Thursday, 8 November 2012

Watercolour Landscapes

By Sebaga (Year 2)
Lesson Background:
As a part of our watercolours unit this term, we have been learning how to mix watercolour paints, use different types of watercolour washes, use fine detail and use a range of watercolour and art techniques.  I have been amazed at how much my students have learnt in this very challenging unit of work.  This lesson took about 3 hours (1 hour to draw the artwork and paint the large area washes, 1 hour to fill in the smaller finer details and 1 hour to "perfect" the artwork and outline it).  I love these artworks because they remind me of the beautiful Brindabella mountains surrounding our city.  The artwork is based on one I found through Google Images, selected because of its simiplicity, beauty and its use of a variety of techniques the students had been learning about:

Lesson Materials:
1 sheet A3 watercolour paper per child
1 thin, medium and thick watercolour brush per child
1 palette of watercolour paints from tubes (purple, light green, dark green, brown, blue, yellow)
A serviette or tisse per child (to wipe brush on, dab at drips on artworks, etc)
2 water containers per pair (1 for washing brushes in to clean them & one for clean water to mix with colours)

Lesson Steps:
1.1.  Draw the parts of the picture lightly with a lead pencil. (I modelled how to draw each part using positioning language- "the grass should start about 1 hand space up from the bottom of the page", "the bushes are about 3 finger spaces wide" etc)
2.2.  Paint the sky with a graded blue wash. 
3.3.  Paint a green wash on the grass. Let it dry.Using a dry brush with the bristles splayed out between your fingers, dip the brush into some different shades of green and do quick, short strokes to create grass (Make sure the paint isn’t too watery).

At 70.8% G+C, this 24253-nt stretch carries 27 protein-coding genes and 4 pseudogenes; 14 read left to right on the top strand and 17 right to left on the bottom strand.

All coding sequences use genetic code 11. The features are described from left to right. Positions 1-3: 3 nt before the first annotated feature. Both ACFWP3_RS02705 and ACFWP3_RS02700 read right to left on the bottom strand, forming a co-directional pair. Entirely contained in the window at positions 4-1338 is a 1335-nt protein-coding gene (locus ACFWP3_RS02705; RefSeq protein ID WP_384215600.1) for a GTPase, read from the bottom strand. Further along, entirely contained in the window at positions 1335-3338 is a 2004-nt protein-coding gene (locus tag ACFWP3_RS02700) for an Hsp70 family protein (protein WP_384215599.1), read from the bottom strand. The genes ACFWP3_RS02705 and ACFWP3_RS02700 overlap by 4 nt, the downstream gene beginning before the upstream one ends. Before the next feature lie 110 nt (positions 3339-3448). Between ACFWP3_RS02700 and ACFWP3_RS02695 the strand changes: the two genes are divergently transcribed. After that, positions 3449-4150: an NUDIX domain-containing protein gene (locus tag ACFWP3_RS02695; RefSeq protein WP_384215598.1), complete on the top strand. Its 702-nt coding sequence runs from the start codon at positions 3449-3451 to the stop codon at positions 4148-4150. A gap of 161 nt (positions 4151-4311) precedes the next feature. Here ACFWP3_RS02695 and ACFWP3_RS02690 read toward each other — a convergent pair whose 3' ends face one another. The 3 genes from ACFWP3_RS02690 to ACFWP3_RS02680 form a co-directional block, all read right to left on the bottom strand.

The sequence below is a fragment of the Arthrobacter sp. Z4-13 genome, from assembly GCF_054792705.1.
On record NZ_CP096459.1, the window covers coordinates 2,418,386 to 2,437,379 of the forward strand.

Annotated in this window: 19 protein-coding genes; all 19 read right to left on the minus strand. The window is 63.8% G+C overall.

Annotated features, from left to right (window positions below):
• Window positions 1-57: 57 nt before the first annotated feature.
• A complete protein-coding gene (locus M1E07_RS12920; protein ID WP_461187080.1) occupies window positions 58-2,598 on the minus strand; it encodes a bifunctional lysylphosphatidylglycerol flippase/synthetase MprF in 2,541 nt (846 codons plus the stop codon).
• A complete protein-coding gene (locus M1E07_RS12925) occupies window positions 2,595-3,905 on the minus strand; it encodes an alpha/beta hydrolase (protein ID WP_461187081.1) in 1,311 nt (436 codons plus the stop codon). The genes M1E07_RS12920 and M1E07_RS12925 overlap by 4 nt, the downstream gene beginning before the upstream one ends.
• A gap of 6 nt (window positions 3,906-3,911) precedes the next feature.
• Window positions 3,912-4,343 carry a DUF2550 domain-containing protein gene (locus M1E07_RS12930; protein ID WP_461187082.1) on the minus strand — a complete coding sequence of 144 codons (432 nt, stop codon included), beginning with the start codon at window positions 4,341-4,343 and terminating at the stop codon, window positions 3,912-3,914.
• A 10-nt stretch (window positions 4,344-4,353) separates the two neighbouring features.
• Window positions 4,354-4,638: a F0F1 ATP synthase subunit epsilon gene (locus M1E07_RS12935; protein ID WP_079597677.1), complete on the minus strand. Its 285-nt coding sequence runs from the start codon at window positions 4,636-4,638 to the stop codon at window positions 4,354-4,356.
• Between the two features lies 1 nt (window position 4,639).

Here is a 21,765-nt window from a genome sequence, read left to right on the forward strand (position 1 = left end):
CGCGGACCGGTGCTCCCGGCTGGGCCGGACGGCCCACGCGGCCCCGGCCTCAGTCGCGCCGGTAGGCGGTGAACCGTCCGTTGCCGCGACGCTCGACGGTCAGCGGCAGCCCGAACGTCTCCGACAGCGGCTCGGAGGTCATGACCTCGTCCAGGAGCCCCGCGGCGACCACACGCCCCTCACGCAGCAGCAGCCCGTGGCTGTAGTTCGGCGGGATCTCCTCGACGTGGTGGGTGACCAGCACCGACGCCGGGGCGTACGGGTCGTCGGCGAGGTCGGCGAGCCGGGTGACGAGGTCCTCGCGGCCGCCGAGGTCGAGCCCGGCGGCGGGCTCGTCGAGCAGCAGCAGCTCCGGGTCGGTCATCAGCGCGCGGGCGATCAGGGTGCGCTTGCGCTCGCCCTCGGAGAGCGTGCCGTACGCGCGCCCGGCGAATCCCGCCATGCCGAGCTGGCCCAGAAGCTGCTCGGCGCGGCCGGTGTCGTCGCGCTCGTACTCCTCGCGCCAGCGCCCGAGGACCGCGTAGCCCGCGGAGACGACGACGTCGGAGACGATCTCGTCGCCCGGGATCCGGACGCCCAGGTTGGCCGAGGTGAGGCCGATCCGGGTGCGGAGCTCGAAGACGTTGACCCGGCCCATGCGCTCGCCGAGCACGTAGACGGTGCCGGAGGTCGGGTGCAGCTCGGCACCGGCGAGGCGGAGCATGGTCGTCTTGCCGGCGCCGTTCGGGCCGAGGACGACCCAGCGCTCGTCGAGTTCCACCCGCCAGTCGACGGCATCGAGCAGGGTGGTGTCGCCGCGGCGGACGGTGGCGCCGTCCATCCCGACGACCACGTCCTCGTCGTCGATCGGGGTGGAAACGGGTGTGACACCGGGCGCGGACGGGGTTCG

5.4. Paint the bushes with a yellow wash- wet on wet.
5.  “Drop in” light and dark green splodges while the yellow is still slightly wet.  The colours should slightly bleed so that they become fuzzy and blend a little (ie. they don't stay looking like singular splodges but they also don't bleed so much that they completely blend in as one colour).
6.  Paint a solid wash of purple on the mountains.  When nearly dry, add in some blue and dark purple shadows, smoothing out with a slightly wet brush so that the mountains are smooth with no blobs or lines of 1 colour.
7.  When the mountains, bushes and grass are dry, use a small thin brush to paint brown tree trunks. 
8.  Paint the tree foliage with a solid wash of yellow or light green.
9.  While the tree foliage wash is still a little wet, "drop in" light greens and dark greens to create the leaves.  Students could also use wrist flicks or dry brush to create the tree leaves.
10. When the artwork is dry, outline in black permanent marker.
Student Artworks:
By Jeff (Year 1)

By Kayla (Year 1)

By Jasmine (Year 1)

By Ashley (Year 2)

By Charlotte (Year 2)

By Eloise (Year 2)

By Paige (Year 1)

1/2B artworks


  1. Mrs Baker, thanks for teaching us art!you're a great teacher! did you get the instructions to make this?!?!?

    1. Thanks Gabe and I'm impressed with your spelling (lots of adults don't spell 'you're' correctly!). I made up the instructions based on how I felt it was easiest to recreate the artwork.

    2. Thanks Mrs Baker!

    3. I realy enjoyed this lesson!!!!!

  2. MAN FROM THE CONGO30 November 2012 at 17:25


  3. man from the congo is gabe30 November 2012 at 17:27

    lovely scene.looks like it is in britain!

  4. simply beautiful.

  5. GABE IS CRAZY (charlie)11 April 2013 at 16:09

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